It was our last day in the city and we didn't sleep in! We couldn't because we had to hop on the train and take it all the way down to see a special lady.
This day was 35 degrees cooler than the previous day and holy thermal underwear could you feel it! The kids had such a love/hate relationship with the weather change but they did great on that ferry and managed to still be able to bend their legs given all the layers I made them wear.
Since we took the first ferry out, the crowd was pretty small (I'm sure the cold weather helped, too). The kids LOVED all the views of the city and couldn't wait to go exploring on the "little island".
We kept trying to get the girls to understand how these things work but they just kept seeing their own eyeballs. Ha!
This gigantic kid, however, thought they were the coolest thing ever and kept asking for more quarters. It's an odd thing, really, to watch your babies grow into bigs. I am amazed every day by this little man and am just so honored that he's mine.
We snapped some more pics and just really enjoyed the moments of being there.
At this point I could literally not feel my toes. Meanwhile, Landry is running around without socks on (ehm, Ryan missed the part where I said, "can you put socks on Landry before you grab her shoes?") and content as a clam. (I'm not sure how content a clam is, but I figured it's pretty happy).
Next time we visit, I think that big kid will be as tall as me.
We couldn't have asked for a more beautiful day to see her.
Not a cloud in the sky
We made our way around the grounds and headed inside to the museum and to visit the pedestal.
The kids were happy to warm up and so into all the "stuff".
I loved this part of the museum - words and writings about first-time reactions of seeing Lady Liberty. I was breathless trying to think about what it must have meant to travel so many miles and feel so scared but so grateful all at once. What would these people think of us today? Would they be proud? Ashamed? Angry that we are still fighting the same oppression that they ran away from? How can we be better? Do better? Make them proud?
Does she still hold such promise with her arms raised high?
We made it out to the pedestal and tried to avoid falling over the edge from a wind gust - ha!
And then we climbed back on the ferry to head over to Ellis Island. The kids talked us into sitting on top of the boat and I must admit, the view from the top made that cold wind worth battling.
I had never been to Ellis Island before and I was so glad to experience something new with this crew.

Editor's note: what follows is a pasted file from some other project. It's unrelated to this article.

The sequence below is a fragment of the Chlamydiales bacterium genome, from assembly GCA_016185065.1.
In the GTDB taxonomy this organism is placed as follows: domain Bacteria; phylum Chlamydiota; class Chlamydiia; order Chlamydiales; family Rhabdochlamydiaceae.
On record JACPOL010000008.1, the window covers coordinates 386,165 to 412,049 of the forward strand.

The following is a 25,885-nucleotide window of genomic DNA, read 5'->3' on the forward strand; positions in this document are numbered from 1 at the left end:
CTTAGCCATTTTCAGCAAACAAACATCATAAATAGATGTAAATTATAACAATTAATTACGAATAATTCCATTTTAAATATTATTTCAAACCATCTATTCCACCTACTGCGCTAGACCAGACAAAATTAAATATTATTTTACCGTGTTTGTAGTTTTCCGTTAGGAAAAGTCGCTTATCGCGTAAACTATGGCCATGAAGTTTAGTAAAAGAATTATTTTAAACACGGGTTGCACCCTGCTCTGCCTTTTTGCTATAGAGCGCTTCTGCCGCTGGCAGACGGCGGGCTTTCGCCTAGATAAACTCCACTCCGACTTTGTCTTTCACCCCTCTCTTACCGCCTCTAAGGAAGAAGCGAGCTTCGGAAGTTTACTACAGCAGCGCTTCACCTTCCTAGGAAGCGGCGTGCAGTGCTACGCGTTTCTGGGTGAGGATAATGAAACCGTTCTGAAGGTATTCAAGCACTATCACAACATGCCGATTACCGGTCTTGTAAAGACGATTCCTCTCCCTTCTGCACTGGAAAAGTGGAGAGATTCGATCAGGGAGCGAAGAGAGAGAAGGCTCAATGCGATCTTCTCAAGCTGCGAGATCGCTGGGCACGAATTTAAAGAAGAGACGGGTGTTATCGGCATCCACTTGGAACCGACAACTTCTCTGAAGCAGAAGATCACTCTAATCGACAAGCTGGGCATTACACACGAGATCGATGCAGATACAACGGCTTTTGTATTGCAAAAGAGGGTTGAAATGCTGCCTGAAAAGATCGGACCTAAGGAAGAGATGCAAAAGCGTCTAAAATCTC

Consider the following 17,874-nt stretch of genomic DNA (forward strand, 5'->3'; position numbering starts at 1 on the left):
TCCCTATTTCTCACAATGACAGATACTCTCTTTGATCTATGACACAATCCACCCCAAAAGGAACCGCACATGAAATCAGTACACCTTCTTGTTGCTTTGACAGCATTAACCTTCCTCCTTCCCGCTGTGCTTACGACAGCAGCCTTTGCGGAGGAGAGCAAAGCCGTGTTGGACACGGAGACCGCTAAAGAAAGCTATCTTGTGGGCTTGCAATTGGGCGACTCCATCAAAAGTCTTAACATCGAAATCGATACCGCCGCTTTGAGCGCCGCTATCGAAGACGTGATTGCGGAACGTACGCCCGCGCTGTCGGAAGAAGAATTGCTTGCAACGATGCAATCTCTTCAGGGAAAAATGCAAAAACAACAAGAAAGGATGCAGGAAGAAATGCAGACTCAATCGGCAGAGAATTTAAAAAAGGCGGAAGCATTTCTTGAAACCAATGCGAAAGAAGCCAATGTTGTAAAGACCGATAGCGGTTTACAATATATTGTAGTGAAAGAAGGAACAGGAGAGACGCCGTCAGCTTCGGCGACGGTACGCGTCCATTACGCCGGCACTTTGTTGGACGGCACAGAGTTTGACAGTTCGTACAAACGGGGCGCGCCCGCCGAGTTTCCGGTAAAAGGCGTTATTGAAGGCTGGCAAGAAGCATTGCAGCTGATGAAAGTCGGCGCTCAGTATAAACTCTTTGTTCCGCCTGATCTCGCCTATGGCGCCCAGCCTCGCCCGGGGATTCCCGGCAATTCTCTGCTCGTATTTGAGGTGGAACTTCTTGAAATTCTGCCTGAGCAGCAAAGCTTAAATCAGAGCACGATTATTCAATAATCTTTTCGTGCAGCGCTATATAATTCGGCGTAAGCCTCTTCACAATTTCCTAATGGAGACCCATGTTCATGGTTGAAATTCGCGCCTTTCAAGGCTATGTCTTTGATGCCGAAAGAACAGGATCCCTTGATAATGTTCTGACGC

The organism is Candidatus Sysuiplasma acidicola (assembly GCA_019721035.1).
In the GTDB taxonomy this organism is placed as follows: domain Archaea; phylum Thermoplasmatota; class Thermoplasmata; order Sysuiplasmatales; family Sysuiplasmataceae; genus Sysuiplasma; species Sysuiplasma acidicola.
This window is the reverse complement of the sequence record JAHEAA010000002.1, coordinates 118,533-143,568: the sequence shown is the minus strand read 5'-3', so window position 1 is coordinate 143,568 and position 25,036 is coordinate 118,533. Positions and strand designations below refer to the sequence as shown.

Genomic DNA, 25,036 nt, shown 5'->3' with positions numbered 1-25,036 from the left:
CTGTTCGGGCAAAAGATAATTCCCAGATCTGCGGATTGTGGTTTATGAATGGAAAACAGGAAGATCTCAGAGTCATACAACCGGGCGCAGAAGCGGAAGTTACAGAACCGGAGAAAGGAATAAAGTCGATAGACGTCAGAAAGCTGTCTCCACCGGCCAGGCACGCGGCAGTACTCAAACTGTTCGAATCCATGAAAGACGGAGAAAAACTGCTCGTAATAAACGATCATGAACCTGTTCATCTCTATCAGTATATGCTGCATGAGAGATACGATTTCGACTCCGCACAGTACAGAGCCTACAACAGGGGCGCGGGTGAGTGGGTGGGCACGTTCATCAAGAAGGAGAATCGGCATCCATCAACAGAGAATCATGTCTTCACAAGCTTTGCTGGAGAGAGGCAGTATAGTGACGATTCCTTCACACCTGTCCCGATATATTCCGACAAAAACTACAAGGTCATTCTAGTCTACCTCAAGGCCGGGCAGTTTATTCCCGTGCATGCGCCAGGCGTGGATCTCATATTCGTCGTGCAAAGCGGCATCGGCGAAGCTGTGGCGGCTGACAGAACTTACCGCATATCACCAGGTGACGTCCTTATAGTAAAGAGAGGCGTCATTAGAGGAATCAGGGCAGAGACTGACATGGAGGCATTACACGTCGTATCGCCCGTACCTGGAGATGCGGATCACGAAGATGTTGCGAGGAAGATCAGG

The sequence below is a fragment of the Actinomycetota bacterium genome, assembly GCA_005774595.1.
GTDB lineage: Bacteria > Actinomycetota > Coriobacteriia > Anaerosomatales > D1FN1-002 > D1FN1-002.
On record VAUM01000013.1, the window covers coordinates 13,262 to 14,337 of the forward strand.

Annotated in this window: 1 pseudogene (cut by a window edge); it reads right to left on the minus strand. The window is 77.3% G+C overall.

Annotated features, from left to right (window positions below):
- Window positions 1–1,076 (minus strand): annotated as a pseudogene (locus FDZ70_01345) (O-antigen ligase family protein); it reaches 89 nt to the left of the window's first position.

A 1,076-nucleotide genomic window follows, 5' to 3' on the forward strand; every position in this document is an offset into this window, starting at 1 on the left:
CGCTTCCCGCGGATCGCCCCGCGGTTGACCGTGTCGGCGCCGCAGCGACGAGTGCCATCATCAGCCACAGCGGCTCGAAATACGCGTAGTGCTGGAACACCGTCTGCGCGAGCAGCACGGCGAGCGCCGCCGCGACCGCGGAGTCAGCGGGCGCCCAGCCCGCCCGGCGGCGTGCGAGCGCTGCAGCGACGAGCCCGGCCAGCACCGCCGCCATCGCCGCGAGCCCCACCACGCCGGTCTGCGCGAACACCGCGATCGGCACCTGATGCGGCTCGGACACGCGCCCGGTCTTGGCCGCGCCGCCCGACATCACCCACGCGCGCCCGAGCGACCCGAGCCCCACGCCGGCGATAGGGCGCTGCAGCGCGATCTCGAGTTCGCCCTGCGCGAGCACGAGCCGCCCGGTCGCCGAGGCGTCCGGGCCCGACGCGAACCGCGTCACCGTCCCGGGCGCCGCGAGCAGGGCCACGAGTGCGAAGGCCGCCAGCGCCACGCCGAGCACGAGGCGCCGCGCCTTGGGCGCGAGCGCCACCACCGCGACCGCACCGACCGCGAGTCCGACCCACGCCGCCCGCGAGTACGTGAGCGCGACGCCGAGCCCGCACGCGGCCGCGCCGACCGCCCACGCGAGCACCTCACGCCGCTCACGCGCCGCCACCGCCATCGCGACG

First of all - its BEAUTIFUL y'all.
The way buildings are supposed to be made.
And wide open - not nearly as many people come here as they go to see the Statue of "Liverty" (thank you, Emmy) so we had these vast halls basically to ourselves.
Note: I need this in my dream house.
We twisted and turned through the hallways following the paths of the immigrants from long ago and I just loved it. I loved reading their stories and reading their words and in lots of places, HEARING their voice. (This was clearly a favorite part for the kids - Emmy and Landry were trying to talk back to the phones - ha!)
Like walking the Freedom Trail in Boston, this experience was overwhelmingly rich with history. They did a great job of making it interactive and educational and telling the stories of so many people. It wasn't too crowded or large so the kids could navigate it with ease and there were plenty of resting places to get in some extra Daddy snuggles.
Before we knew it, we were back on top of that ferry... and heading back for our last afternoon in New York.
It was so bright they could barely open their eyes.
And Landry kept trying to call some birds.
We took the kids to see St. Patricks Cathedral but Landry had fallen asleep so I sat in a pew while she rested and didn't take any pics of the church. (But if I'm being honest, I probably wouldn't have taken any; I get frustrated with the tourist feeling of that place of worship. I've been there during mass and people are just walking around, talking, snapping pics and it gets me so frustrated. On the other hand, the more people that visit a house of God, the better, right?) We headed home to pack, wash towels and sheets, and then made our way down three blocks for our last dinner.
We couldn't have picked a more perfect ending. The atmosphere, the service, the food, the DESSERT were the perfect endings to an amazing vacation. We just had the best time inside those walls and not one kid argued with the other, so that's like hitting a grand slam! Radley has mandated that every time we go to NYC, we eat our last dinner here. I'm thinking next week may be a good time to visit.